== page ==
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Equality – in the headlines

The UK PRM (People, Reward and Mobility) team at Dentons strives to keep you up to date with what's happening in the news that has an impact on you. It was notable that Wednesday's search had a common theme running through the articles. They all related to equality addressing either equal pay or gender diversity.
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Equality – in the headlines

Data Breach – Employers Vicariously Liable

The Court of Appeal has ruled that Morrisons is liable for a data breach which saw thousands of its employees' details posted online by a disgruntled ex-employee, Mr Skelton. The judgment has come as a shock to businesses after the Court of Appeal found the supermarket liable for the actions of its employee in this case.
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Data Breach – Employers Vicariously Liable

Employee status and agency workers: The nature of the work is the key consideration

An employee on a temporary zero hours contract should be classed as an agency worker, the Employment Appeal Tribunal found in Brooknight Guarding Limited v. Matei.

Background

Brooknight Guarding Limited employed Mr Matei as a security guard on a zero hours contract for 21 months. He worked mostly for Mitie Security Ltd, although not exclusively, and Brooknight could assign him to different clients. Mr Matei claimed he should be classed as an agency worker under the Agency Workers Regulations 2010 (Regulation 3(1)). As a result, he said he should be entitled to the same basic working conditions as Mitie staff after 12 weeks of service. The ET found Brooknight was using Mr Matei as a ‘cover security guard’, rather than an employee on a permanent basis, and so the ET classed him as an agency worker. Brooknight appealed the decision to the EAT on the basis that the employee could work on a zero hours contract and still be a permanent employee of Mitie.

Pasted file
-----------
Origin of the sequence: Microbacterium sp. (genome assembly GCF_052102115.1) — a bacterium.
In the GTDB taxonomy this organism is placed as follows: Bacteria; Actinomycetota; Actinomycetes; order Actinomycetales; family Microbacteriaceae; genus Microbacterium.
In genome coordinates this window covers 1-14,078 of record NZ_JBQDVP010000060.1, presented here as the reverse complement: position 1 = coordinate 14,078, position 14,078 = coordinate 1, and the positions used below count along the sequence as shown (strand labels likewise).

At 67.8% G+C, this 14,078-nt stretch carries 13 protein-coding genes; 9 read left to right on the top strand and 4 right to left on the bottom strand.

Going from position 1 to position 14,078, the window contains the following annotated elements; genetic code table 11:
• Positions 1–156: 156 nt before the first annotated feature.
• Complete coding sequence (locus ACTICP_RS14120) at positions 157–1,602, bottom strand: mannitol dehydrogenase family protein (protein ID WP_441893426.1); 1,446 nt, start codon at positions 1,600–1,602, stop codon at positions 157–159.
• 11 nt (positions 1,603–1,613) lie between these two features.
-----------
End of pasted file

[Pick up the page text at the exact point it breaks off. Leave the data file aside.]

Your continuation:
Decision

The EAT agreed with the Tribunal’s decision and dismissed Brooknight’s appeal. The Tribunal had considered the nature of Mr Matei’s contract and short period of employment, but these factors were not the determining factors; the focus was on the nature of the work and whether it was temporary. Brooknight’s own correspondence with Mr Matei itself suggested the relationship was temporary. The Tribunal was therefore right to conclude that Mr Matei was an agency worker and entitled to the same terms and conditions as those working directly for Mitie.

Conclusion

The decision informs us that the key issue a tribunal will consider when determining agency worker status is the nature of the work carried out and whether the work is permanent or temporary. The EAT considered the nature of Mr Matei’s contract and relatively short period of employment, but they were not determinative. Employment businesses will need to be mindful that an agency worker on a zero hours contract can still gain rights under the 2010 Regulations after 12 weeks’ service, if the nature of the work is temporary. End users will also have to take note, since they can be held liable for any breach of week 12 rights under the Agency Workers Regulations.